Saturday 14 June 2014

Skokholm Bird Obs....Seabirds and more...

The Manx Shearwaters are Skokholm Island's most iconic bird, and surveying this important colony is a large task.........but great fun.
Here we are playing the call of a male down each burrow in one of  the study plots and awaiting the reply from a male....or not if a female present. for more details see here

Wendy and I have just returned from spending a week on the island and here is a selection of further activities we have been involved with.
Oystercatchers ...
Juvenile Oystercatchers were proving difficult to find, hiding down burrows is an effective defence against gulls.

Lesser Black-backed Gulls...
Reading yellow darvics, became part of our daily routine, this part of an experiment for the BTO, who are tracking their feeding movements with data loggers. see here

Great Black-backed Gulls...
Adults have been marked with red darvic rings, just the start of a RAS project amongst the 85 pairs this year. The ringing of juveniles will help monitor the colony when hopefully they will return as breeders in a few years time.

General migration...
Heligoland Traps and mist nets (weather permitting) were checked regularly. Lucky for us Brian opened and did all the early...and most often all the morning checks. A very quiet week for migration as expected for June, but surprising no scarce or rare migrants...

Guests to Skokholm Island
Wardens, Richard & Giselle with Will, the Storm Petrel researcher took all the guests down to the main Storm Petrel colony in the Quarry to watch petrel activity in the dark. After a fascinating 20 minutes watching the action, back to the cliff top and the main transect to watch the ringing of Manx Shearwaters.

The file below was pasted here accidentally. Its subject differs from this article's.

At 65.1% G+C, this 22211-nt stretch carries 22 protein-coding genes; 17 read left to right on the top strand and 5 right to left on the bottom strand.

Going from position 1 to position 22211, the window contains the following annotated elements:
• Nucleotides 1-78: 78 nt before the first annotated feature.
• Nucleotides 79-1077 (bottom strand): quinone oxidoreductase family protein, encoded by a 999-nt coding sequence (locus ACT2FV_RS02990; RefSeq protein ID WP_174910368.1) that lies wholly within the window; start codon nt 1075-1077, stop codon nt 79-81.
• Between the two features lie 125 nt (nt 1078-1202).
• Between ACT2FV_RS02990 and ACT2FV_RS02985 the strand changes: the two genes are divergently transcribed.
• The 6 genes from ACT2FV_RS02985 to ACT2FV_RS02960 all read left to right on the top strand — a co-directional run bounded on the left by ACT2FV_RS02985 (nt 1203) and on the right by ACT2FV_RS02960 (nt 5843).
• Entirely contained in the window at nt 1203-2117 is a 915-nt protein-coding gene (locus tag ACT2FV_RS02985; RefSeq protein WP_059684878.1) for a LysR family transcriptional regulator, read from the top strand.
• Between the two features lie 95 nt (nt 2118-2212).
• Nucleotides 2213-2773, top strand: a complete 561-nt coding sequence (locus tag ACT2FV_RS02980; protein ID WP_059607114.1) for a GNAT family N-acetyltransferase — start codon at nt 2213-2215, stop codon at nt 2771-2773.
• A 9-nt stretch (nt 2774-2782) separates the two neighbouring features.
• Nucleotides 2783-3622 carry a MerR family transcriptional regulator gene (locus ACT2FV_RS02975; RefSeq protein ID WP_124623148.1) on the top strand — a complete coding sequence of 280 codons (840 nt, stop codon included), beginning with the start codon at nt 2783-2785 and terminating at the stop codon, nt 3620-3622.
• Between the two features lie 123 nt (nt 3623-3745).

The catching, ringing or collecting the retrap data is the main nightime activity for visiting ringers. More than 100 birds are caught along this transect each night, moon and weather permitting.

Puffins !
More about the long-term colour-ringing of Puffins on the island in a post at the end of June.

A benefit of being out surveying in the field, is that you are out !!

 Whilst on the cliff top near North Pond we saw this Purple Heron arrive attracting the attention of the breeding gulls, then fly over North Pond and away to the mainland. Luckily Rich B. got my text in time and with Giselle and most guests managed to glimpse the bird as it departed, the motor home in the background is actually on the mainland !!!
(Photo Rich B)

For more details on visitng Skokholm Island Bird Observatory, see the Skokholm Blog
This is updated daily with news of the day's highlights and activities, and has links to booking accommodation,  and the Annual Bird Report.

No comments:

Post a Comment

Please feel free to post comments but there may be a delay as they are all moderated to avoid spam